One of the distinctive features of work-integrated learning (WIL) is the educational partnership with industry and community. This is well recognised by the government’s National Priorities and Industry Linkage Fund (NPILF), introduced under the Job-ready Graduates Package in 2020, and also in the 2022 revision to the TEQSA WIL Guidance Note. Through WIL, students are prepared for the world of work and are supported and mentored by external partners to learn in a work context and build their professional networks.

Developing new host-university relationships is time-intensive and a significant resource commitment for universities and partners alike. The Australian Collaborative Education Network (ACEN) offers a WIL Guide (aligned to ACEN’s Vision) that helps external partners and employers understand the broad terms of WIL and how to make the most of WIL in their specific context.

To strengthen educational partnerships and stakeholder engagement, ACEN also offers a self-paced, online module for practitioners who plan to supervise and mentor students. WIL is at its best when the interests of all partners are met, and mutually beneficial and sustainable partnerships reduce the challenges associated with new partnership development.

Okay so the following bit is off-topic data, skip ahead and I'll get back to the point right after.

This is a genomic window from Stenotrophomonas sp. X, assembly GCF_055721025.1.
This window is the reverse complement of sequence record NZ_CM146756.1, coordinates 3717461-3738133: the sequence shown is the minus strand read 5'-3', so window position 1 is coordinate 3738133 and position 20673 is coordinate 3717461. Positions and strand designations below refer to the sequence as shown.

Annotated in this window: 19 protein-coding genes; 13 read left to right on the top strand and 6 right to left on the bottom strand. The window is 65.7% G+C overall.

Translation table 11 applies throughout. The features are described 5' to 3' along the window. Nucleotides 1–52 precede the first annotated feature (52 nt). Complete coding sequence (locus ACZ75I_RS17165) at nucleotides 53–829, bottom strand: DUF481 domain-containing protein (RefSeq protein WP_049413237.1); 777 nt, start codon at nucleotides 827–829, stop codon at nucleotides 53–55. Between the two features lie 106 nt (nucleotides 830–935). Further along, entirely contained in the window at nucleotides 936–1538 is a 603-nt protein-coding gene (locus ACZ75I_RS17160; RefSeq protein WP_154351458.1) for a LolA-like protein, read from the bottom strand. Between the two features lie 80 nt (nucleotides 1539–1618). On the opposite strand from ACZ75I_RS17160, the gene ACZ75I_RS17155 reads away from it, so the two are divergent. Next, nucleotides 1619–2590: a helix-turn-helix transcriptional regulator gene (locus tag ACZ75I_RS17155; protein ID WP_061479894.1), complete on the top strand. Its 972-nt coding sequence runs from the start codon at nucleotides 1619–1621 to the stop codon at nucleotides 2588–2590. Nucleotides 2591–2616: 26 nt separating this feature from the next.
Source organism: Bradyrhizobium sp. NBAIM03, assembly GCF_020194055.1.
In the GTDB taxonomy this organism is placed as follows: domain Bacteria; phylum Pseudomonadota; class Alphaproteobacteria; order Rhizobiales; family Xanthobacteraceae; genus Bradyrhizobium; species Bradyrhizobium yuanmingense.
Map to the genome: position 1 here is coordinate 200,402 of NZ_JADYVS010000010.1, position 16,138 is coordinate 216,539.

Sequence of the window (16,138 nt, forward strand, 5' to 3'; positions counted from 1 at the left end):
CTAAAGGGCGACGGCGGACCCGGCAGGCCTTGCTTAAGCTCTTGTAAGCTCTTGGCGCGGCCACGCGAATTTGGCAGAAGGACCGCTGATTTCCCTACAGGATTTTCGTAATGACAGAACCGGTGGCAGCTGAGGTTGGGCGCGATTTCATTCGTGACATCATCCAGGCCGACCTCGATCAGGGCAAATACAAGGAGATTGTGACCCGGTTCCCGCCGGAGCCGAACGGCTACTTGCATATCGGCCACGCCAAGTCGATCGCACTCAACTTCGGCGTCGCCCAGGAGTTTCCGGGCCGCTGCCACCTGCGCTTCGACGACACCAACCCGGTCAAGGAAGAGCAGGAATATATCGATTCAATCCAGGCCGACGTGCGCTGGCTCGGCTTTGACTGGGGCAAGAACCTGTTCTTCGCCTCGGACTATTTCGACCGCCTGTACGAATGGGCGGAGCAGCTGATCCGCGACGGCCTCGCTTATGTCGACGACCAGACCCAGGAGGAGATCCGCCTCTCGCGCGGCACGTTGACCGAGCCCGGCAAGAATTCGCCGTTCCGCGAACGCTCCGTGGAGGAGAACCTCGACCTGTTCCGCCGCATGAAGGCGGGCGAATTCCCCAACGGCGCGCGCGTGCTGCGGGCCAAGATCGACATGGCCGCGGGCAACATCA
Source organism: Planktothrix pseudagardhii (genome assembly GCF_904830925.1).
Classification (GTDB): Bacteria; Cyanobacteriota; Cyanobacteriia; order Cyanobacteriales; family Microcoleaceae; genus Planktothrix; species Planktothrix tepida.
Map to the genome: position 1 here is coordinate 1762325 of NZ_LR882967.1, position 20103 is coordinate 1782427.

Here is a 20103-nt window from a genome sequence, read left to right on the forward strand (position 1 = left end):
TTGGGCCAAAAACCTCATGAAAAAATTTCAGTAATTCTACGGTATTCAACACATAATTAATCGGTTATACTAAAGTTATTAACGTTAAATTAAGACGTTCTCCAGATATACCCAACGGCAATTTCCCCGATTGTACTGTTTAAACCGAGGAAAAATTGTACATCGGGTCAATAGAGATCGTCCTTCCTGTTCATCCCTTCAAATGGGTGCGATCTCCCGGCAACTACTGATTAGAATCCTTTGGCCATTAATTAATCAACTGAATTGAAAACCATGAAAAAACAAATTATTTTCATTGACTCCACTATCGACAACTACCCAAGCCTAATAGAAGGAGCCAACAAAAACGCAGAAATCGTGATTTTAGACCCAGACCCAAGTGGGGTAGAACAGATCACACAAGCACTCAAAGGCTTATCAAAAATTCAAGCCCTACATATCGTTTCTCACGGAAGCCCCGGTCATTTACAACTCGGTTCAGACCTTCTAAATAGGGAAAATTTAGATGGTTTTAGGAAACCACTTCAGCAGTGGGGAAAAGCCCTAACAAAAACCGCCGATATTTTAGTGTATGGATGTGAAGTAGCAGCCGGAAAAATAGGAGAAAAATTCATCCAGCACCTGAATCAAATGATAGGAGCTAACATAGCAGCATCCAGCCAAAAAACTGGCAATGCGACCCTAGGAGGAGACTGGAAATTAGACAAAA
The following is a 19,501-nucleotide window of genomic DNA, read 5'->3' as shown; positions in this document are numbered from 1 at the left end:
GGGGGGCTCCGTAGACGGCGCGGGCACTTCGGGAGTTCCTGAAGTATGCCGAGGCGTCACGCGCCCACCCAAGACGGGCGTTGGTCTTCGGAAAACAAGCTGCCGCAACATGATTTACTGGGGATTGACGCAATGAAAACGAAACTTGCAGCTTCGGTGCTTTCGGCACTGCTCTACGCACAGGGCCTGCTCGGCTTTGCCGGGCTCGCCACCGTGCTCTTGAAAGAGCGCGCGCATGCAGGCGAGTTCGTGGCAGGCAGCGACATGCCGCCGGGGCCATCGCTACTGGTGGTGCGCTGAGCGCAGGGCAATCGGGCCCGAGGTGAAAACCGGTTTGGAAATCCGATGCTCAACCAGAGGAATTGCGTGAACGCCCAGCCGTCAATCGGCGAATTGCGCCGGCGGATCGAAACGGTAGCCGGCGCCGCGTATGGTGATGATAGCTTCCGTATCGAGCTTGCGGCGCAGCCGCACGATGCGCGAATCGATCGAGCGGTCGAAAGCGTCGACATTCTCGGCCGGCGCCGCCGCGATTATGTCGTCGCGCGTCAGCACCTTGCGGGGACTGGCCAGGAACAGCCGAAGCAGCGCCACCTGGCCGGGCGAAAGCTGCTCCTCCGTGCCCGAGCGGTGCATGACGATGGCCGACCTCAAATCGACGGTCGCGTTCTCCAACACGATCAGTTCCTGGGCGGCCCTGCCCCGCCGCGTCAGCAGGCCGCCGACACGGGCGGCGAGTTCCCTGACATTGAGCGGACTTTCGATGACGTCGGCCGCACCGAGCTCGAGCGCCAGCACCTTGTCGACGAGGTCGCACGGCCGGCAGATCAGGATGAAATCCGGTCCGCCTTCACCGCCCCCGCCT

Stakeholder engagement is also enhanced when the different ways in which WIL can benefit the community and industry are made clear. For example:

* WIL programs create a learning environment in the workplace that develops everybody’s professionalism. Reflective practice and mentoring programs make a workplace more inclusive, and celebrate diversity and social learning

* WIL students bring new ideas and practices to the placement hosts. Students’ participation can improve hosts’ ability to compete and innovate and may also boost research capacity

* WIL partnerships build and broaden connection to universities and enhance possibilities for future collaborations, which can include: upskilling the hosts’ workforce; collaborating in research; attracting PhD students; and having greater social and economic impact

* WIL partnerships ensure industry-relevant courses, helping universities understand what industry and the community need in a graduate employee.

For examples of these points please see the Live Ideas Case Study on the ACEN website.

ACEN is currently rethinking the National Strategy For WIL and it is clear that the future of WIL depends on stakeholder engagement. It is important therefore that any WIL activity is developed based on collaborative and sustainable partnerships that are responsive to the needs of all.

For more information, check out ACEN’s Linking Industry and Universities webpage.


This CMM ACEN Snapshot (No 5) is authored by the ACEN Board @ACENau


to get daily updates on what's happening in the world of Australian Higher Education